There aren't many things that I regret in this life. I have no regrets over my grunge goddess phase as a teen. Regrets have no place in my romantic past with all the questionable men I have dated. Even the most obscene fashion and hair choices have only helped me become the fabulous woman I am today, so really, I don't regret much.
Except when it deals with the addictive hobby of collecting toys and dolls. Oh there are plenty of regrets and misses that haunt me to this very day. It is shocking how many terrible choices I have made in regards to the toy aisle. I am typically spot on with my collecting adventures. I see a rare gem and I either hide it on another aisle (it is free layaway) or I quickly pick it up and rush to the cash register before some other dorky person can clobber me over the head for it. (We live in dangerous times.)
So the story I am about to share with you all is absolutely true. This is not like a roach story where I embellish my silly life experiences. Oh no. I like to call this cautionary tale, The True Time Travel Value.
Once upon a time, around 1994, my quirky family and I were making our way to a small Texas town to visit family. My family is like a traveling reality show that no one watches. My dad looks like a mafia kingpin, but is as loveable as Teddy Rupskin, while my mom is loud and ready to cut anyone's eyes out that messes with her children. I also have a younger brother who is a creative genius. But in '94, I was a gloriously surly mess while my brother still shared a passion with me for collecting toys.
We enjoyed traveling from the big city to the countryside to visit my mom's extended family. There were all these delicious country kitchens where the pastries and baked goods added pounds to your butt with just one look. It was heaven.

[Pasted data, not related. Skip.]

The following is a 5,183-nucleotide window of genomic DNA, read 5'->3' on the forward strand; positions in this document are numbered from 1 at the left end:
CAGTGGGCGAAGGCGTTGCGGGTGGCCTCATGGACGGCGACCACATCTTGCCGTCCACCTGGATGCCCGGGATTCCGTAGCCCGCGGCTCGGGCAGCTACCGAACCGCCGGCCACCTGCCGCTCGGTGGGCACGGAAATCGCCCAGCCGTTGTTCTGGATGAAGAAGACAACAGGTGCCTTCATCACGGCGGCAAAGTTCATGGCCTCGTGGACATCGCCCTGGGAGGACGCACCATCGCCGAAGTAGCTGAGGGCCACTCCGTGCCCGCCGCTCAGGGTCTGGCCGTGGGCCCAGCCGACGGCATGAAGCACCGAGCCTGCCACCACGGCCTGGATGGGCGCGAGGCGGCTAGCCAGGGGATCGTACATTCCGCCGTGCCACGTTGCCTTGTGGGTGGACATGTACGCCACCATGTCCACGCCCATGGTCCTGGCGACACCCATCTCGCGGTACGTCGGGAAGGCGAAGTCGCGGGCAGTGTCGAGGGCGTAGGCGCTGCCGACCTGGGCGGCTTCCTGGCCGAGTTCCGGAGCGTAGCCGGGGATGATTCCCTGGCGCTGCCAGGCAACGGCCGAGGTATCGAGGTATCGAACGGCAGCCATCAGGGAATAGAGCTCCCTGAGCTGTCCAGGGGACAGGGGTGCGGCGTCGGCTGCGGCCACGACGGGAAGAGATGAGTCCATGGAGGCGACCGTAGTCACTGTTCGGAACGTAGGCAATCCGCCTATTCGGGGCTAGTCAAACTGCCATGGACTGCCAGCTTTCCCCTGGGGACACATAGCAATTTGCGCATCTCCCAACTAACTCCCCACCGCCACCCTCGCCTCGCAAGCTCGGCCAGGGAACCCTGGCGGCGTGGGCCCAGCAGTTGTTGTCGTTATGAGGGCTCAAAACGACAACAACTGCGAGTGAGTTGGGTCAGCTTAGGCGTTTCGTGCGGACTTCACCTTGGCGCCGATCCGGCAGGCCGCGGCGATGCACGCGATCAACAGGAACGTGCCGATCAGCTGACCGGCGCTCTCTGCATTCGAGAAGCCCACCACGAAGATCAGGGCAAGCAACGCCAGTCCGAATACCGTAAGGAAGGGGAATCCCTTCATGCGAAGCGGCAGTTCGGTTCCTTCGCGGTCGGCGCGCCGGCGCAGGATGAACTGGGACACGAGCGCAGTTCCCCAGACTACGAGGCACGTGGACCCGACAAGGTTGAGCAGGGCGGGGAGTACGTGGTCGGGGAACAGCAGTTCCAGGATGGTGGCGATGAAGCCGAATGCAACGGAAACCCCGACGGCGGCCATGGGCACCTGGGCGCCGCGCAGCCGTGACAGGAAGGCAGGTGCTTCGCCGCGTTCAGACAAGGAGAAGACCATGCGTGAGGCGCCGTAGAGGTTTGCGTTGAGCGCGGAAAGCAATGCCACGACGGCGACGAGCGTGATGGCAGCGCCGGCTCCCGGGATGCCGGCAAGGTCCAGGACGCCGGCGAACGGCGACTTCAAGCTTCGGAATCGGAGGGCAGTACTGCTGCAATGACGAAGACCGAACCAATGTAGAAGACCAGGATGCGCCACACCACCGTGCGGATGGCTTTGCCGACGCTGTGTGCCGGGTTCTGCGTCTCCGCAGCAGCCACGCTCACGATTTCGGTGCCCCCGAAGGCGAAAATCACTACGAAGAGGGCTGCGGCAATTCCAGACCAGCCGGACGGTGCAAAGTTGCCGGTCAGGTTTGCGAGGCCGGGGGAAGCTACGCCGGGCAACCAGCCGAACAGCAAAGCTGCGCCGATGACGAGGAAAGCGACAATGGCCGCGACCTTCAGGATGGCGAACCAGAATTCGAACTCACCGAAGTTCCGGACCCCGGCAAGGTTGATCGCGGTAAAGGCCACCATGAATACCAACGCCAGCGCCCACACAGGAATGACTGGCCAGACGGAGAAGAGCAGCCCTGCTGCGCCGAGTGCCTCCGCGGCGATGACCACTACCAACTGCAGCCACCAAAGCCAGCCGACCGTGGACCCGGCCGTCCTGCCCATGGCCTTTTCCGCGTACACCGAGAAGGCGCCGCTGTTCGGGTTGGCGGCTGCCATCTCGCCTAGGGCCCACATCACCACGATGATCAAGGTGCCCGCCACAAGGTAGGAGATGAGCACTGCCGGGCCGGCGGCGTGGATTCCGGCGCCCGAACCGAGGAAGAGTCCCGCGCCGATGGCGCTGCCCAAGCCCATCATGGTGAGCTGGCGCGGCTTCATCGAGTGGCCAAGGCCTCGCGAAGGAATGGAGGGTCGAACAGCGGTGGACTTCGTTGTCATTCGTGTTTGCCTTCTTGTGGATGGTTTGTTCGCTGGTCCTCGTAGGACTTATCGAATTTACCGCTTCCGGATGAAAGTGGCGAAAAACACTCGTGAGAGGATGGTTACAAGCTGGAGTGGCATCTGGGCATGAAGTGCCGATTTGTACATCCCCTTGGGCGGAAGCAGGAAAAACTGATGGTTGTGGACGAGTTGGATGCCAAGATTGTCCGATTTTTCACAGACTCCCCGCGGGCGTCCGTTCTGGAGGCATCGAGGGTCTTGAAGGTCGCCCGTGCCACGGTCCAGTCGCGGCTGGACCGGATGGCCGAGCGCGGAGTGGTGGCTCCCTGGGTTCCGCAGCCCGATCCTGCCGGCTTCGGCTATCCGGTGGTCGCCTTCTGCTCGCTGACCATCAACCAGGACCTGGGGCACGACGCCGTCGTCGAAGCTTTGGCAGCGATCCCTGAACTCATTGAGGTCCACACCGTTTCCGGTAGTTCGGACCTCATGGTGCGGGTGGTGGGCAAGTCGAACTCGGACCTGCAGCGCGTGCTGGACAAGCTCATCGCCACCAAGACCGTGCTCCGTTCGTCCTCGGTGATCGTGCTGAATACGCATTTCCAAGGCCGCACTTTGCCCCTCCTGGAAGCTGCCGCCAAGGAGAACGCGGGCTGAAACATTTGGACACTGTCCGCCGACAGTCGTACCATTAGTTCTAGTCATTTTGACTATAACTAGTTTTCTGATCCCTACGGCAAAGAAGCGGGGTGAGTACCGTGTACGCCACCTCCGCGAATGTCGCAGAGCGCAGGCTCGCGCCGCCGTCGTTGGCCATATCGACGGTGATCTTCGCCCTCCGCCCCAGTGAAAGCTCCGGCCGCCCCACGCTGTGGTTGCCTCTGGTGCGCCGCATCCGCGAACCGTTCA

Anyway, we eventually got to the town and no trip was ever complete without a stop to the town square. Basic shops for basic needs lined the storefront windows, and it was all so cute. Real life for the town folk, but an innocent time for the clueless city dwellers. My mom had made a beeline for the floral shop while my dad was heading to the True Value hardware store. Neither place appealed to my brother and I, but we figured the True Value store would at least sell candy. The floral shop would only end up irritating our allergies and boredom.
My dad got lost in the True Value while my brother and I walked around looking for the candy aisle. We saw some candy, but stumbled upon something even better... a toy aisle! We both were shocked to see a toy aisle in a hardware store, but much like Hansel and Gretel, we kept on walking to the delicious destination, throwing caution to the wind.
It was a simple toy aisle, the shelves on the left side had girl toys while the right side had stuff for the boys. However, what we stumbled upon defied all our senses. All the toys before us were from the '80s. We had somehow been transported back in time. I was completely stunned. My brother ran down the aisle first, amazed to be finding these old artifacts.
For him this was a new experience. He was getting to see all the great toys in their packages that had been out before he was born. I was motionless, completely in shock. My eyes first rested upon some Strawberry Shortcake dolls. I also noticed some My Little Pony and stampers from the Cabbage Patch Kids. There were also Robotech figures and some Transformers. I didn't know what to do or how to react.
I was standing among the heavy weight toys from my past. Toys that I still cherished and had never let go of. I had walked up to the Strawberry Shortcake dolls and touched the boxes to make sure they were real. They were very real. Slightly dusty, but real nonetheless. I could not believe what we had found. This was big. This was like finding old dinosaur bones still intact under a park bench. Or finding a Van Gogh in a garage sale.
The experience would only get bigger. While still in a daze, my brother found a way to break me out of my reverie and called out wildly, "M! M! They have She-Ra." I lost it right there. At first I wasn't completely sure I had heard him correctly. But I looked in the direction of his pointed finger and I could not stop shaking. At the top of the shelf rested a mint in box Crystal Falls and a mint in box Sea Harp. My heart felt funny and I felt so dizzy. There were no She-Ra dolls, just the playsets.